The Revised NPPF: A Step Change in Housing Delivery?

A look at some important changes to the NPPF

The long-awaited draft revision of the National Planning Policy Framework (NPPF) has now been published and aims to consolidate a series of proposals that have been made in the last two and half years. The draft incorporates the changes that have been consulted on following last year’s housing white paper and ‘planning for the right homes in the right places’ consultation.

The changes to the NPPF place more pressure on local planning authorities to adopt up-to-date local plans and to introduce measures to make the planning process easier. At the same time, it appears that changes will also place an onus on developers not to delay the implementation of planning permissions whilst ensuring that they provide enough affordable homes to meet the country’s needs.

The draft contains new policies relating to plan making, in addition to a series of policies already announced and widely anticipated. These policies include the introduction of standardised methodology for calculating objectively assessed housing need and the new housing delivery test which will be implemented from November 2018.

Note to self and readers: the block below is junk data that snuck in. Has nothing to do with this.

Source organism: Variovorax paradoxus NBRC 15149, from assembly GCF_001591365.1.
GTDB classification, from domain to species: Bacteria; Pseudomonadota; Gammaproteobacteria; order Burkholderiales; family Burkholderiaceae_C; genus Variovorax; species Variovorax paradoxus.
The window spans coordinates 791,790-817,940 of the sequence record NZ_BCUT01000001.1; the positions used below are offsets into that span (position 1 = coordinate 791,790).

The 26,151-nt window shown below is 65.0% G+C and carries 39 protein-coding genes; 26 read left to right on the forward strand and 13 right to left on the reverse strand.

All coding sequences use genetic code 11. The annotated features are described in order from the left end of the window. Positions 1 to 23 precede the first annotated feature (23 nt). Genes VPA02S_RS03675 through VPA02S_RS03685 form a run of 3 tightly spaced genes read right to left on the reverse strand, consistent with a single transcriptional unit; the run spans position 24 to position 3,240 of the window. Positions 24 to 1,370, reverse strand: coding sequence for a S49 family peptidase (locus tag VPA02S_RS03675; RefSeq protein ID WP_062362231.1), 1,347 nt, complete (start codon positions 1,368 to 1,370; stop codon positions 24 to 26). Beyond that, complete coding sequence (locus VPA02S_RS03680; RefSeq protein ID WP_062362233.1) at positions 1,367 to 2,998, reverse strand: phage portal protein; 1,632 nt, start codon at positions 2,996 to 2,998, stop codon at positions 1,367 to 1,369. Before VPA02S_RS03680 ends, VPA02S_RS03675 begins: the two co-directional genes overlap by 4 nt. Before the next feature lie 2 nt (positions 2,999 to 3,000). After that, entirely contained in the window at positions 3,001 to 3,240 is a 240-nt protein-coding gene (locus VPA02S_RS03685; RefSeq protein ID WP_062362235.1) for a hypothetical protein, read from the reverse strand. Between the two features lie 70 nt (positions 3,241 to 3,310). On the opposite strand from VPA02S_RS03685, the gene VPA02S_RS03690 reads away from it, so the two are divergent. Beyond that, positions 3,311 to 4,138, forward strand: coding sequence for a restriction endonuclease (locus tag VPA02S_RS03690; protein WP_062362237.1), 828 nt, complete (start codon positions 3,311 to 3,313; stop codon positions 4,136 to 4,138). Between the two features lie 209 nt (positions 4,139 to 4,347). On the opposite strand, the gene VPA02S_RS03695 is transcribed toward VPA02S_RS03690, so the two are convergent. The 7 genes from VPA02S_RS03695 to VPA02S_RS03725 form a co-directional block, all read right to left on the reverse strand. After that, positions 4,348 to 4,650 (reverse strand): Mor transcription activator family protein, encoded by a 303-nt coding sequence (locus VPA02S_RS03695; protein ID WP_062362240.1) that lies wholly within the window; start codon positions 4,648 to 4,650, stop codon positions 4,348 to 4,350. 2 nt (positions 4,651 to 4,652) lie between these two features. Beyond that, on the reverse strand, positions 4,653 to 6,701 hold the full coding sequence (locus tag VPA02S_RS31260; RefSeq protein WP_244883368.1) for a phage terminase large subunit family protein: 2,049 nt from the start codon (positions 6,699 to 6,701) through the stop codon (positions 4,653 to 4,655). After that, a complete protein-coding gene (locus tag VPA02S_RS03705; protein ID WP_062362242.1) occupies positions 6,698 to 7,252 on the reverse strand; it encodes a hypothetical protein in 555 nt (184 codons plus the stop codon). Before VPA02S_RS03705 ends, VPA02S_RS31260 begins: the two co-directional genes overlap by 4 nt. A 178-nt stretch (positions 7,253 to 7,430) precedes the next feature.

The presumption in favour of sustainable development (formerly paragraph 14) has been updated and will now be triggered where a local planning authority’s relevant policies are out-of-date and in circumstances where the housing delivery test indicates that a local planning authority failed to meet the housing requirement over the previous three years. This test will also impose sanctions on local planning authorities where there has been significant under delivery of housing, such as a 20% buffer on housing need and the implementation of an action plan to assess the causes of under-delivery.

The changes mean that local planning authorities are not only required to ensure an up-to-date five-year supply of housing but also that housing delivery is consistently meeting targets to ensure that they have control in determining applications in accordance with their development plans.

The draft NPPF also introduces key new policies relating to the production of viability assessments and states that if development complies with local policy, a viability assessment will not be required. Where such an assessment is required, however, it will now follow a standardised national approach – to be set out in national planning guidance. It will also be necessary for all viability assessments to be made public.

Whilst the majority of the draft revisions have been expected from previous consultations, the Draft NPPF shows how these will work together. The question remains however whether these changes will have the desired impact of boosting housing supply.